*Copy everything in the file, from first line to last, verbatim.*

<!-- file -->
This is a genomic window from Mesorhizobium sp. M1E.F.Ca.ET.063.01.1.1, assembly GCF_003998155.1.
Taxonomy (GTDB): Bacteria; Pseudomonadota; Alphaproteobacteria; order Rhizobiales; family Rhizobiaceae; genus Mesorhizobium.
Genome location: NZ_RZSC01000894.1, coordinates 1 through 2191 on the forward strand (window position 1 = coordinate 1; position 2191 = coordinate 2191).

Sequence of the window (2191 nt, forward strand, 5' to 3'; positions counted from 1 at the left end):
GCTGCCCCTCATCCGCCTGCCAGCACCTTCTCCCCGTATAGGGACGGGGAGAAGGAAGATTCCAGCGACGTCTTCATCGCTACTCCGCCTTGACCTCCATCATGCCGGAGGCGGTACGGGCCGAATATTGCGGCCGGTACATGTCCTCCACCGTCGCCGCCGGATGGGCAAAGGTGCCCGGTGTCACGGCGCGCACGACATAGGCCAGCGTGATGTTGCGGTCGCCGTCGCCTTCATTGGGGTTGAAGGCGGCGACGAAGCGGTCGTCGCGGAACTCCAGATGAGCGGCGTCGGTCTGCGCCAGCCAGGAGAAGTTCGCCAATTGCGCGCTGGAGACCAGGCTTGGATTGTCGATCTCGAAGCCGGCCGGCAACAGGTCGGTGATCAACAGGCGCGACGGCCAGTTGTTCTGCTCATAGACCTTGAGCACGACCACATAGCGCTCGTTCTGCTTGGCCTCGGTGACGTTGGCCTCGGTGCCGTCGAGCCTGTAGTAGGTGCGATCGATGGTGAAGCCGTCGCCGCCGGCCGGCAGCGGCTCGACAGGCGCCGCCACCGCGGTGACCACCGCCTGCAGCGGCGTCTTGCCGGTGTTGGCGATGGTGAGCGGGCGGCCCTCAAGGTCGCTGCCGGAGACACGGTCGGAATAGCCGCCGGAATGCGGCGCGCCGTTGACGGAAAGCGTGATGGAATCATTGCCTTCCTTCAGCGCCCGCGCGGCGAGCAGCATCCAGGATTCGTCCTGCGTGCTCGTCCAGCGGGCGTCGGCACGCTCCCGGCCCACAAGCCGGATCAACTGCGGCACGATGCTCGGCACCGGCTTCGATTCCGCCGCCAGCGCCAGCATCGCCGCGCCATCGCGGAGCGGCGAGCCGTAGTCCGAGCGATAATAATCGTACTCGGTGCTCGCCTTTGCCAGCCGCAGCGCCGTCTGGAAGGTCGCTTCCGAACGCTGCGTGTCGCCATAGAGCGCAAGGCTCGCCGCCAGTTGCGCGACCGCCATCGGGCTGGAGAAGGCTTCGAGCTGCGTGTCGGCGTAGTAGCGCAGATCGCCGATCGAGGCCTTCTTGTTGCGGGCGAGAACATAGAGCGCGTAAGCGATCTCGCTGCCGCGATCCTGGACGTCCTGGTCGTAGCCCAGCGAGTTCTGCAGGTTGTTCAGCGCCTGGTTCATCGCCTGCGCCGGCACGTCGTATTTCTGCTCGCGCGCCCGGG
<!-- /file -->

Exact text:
This is a genomic window from Mesorhizobium sp. M1E.F.Ca.ET.063.01.1.1, assembly GCF_003998155.1.
Taxonomy (GTDB): Bacteria; Pseudomonadota; Alphaproteobacteria; order Rhizobiales; family Rhizobiaceae; genus Mesorhizobium.
Genome location: NZ_RZSC01000894.1, coordinates 1 through 2191 on the forward strand (window position 1 = coordinate 1; position 2191 = coordinate 2191).

Sequence of the window (2191 nt, forward strand, 5' to 3'; positions counted from 1 at the left end):
GCTGCCCCTCATCCGCCTGCCAGCACCTTCTCCCCGTATAGGGACGGGGAGAAGGAAGATTCCAGCGACGTCTTCATCGCTACTCCGCCTTGACCTCCATCATGCCGGAGGCGGTACGGGCCGAATATTGCGGCCGGTACATGTCCTCCACCGTCGCCGCCGGATGGGCAAAGGTGCCCGGTGTCACGGCGCGCACGACATAGGCCAGCGTGATGTTGCGGTCGCCGTCGCCTTCATTGGGGTTGAAGGCGGCGACGAAGCGGTCGTCGCGGAACTCCAGATGAGCGGCGTCGGTCTGCGCCAGCCAGGAGAAGTTCGCCAATTGCGCGCTGGAGACCAGGCTTGGATTGTCGATCTCGAAGCCGGCCGGCAACAGGTCGGTGATCAACAGGCGCGACGGCCAGTTGTTCTGCTCATAGACCTTGAGCACGACCACATAGCGCTCGTTCTGCTTGGCCTCGGTGACGTTGGCCTCGGTGCCGTCGAGCCTGTAGTAGGTGCGATCGATGGTGAAGCCGTCGCCGCCGGCCGGCAGCGGCTCGACAGGCGCCGCCACCGCGGTGACCACCGCCTGCAGCGGCGTCTTGCCGGTGTTGGCGATGGTGAGCGGGCGGCCCTCAAGGTCGCTGCCGGAGACACGGTCGGAATAGCCGCCGGAATGCGGCGCGCCGTTGACGGAAAGCGTGATGGAATCATTGCCTTCCTTCAGCGCCCGCGCGGCGAGCAGCATCCAGGATTCGTCCTGCGTGCTCGTCCAGCGGGCGTCGGCACGCTCCCGGCCCACAAGCCGGATCAACTGCGGCACGATGCTCGGCACCGGCTTCGATTCCGCCGCCAGCGCCAGCATCGCCGCGCCATCGCGGAGCGGCGAGCCGTAGTCCGAGCGATAATAATCGTACTCGGTGCTCGCCTTTGCCAGCCGCAGCGCCGTCTGGAAGGTCGCTTCCGAACGCTGCGTGTCGCCATAGAGCGCAAGGCTCGCCGCCAGTTGCGCGACCGCCATCGGGCTGGAGAAGGCTTCGAGCTGCGTGTCGGCGTAGTAGCGCAGATCGCCGATCGAGGCCTTCTTGTTGCGGGCGAGAACATAGAGCGCGTAAGCGATCTCGCTGCCGCGATCCTGGACGTCCTGGTCGTAGCCCAGCGAGTTCTGCAGGTTGTTCAGCGCCTGGTTCATCGCCTGCGCCGGCACGTCGTATTTCTGCTCGCGCGCCCGGG